Big Blue Nation knew entering the season that it would take some time for Nerlens Noel to get adjusted to the speed of the game. He wasn’t supposed to be able to put of 16 points while using an effective arsenal of post moves. He was supposed to be a presence in the paint, and a more experienced shot blocker than Anthony Davis. After two games, Nerlens has given up a combined 41 points and 15 rebounds. We didn’t expect him to struggle on this side of the ball, but Noel has probably never had to guard an elite post, relying on his shot blocking ability in high school.
What can Nerlens do to improve his defensive game?
1. Quit Gambling so much. In last night’s first half, Nerlens was a little too bold defending in the post. While denying Plumlee the ball on the block, he went for too many passes that he simply didn’t have a chance at ever stealing, leaving Plumlee with nobody in between him and the rim. You could tell that Cal beat this into his head at halftime. In the 2nd half he ended up making Plumlee score over him and played a bit more conservatively. If he would’ve forced Plumlee to prove that he could score over him early on, he may not have gotten into his zone and only missed 1 FG. Although Noel had 4 steals, they didn’t happen when he was guarding the post.
2. Stay on his feet. For a guy that should know how to time a shot block, he hasn’t had the best timing so far. 3 blocks is good, but he gave experienced Dukies too much wiggle room inside. I can count 3 times where Nerlens helped on a driving guard and left his feet. In doing so he gave the SR Duke guards an open lane to dump the ball off to Nerlens’ open man. If I could talk to Nerlens I’d say, “DUDE, YOU’RE 7 FOOT! You don’t have to jump that high to block a little guard’s shot.” Every time a young player leaves his feet, he leaves the entire defense vulnerable and there is a much better chance that he’ll commit a foul.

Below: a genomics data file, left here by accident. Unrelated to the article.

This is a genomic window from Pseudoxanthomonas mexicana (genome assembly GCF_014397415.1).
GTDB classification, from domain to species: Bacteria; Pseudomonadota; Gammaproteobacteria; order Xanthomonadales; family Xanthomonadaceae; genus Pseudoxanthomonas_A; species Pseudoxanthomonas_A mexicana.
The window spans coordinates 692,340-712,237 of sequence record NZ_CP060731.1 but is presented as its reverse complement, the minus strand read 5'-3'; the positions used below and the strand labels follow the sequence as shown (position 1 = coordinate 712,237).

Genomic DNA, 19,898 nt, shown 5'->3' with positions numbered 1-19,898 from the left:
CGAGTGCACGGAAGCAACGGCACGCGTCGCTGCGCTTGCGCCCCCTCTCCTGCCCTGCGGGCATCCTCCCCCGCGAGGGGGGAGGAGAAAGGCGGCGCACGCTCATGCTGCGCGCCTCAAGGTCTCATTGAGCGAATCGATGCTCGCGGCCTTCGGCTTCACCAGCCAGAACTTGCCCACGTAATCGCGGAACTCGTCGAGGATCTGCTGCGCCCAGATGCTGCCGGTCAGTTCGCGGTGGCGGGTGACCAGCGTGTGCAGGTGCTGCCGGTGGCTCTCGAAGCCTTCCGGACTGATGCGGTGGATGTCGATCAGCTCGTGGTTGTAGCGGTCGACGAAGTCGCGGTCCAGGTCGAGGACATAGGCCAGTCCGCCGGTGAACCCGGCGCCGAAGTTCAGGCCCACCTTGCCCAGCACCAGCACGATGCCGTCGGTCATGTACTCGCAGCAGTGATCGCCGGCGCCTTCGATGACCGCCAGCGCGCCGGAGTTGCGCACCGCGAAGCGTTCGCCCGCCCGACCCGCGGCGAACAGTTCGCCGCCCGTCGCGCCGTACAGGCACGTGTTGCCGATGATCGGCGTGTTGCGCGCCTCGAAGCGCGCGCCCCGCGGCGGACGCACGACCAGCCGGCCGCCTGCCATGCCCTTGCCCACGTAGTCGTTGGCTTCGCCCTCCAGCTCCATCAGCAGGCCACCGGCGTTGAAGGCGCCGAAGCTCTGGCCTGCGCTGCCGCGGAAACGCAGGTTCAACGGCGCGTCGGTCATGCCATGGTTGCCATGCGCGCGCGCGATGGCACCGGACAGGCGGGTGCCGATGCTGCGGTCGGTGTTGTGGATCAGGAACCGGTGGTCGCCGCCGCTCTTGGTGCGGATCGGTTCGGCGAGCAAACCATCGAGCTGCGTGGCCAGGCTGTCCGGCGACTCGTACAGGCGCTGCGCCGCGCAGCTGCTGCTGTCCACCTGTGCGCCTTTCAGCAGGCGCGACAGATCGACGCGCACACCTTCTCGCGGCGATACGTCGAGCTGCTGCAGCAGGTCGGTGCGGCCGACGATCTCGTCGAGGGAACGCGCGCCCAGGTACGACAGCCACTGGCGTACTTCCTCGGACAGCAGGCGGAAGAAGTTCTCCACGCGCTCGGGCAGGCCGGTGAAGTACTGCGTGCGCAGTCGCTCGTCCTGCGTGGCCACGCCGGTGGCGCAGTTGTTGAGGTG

3. Make it Nasty. The Georgetown teams with Patrick Ewing in the 80s had swagger. They intimidated other teams with their inside game. They dominated the paint and sometimes would even take a goal tending call in the first few minutes just to flex their muscles. Nerlens can’t let another big man get on a roll to start the game. He can start by not letting them catch the ball so deep into the lane. Instead of catching it 6 feet from the basket, make that guy score over you from 8-10 feet. Nerlens is strong enough, he just has to get acquainted with how much he can push people around without getting stupid fouls.
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Bill Keightley Report : Never to be forgotten.
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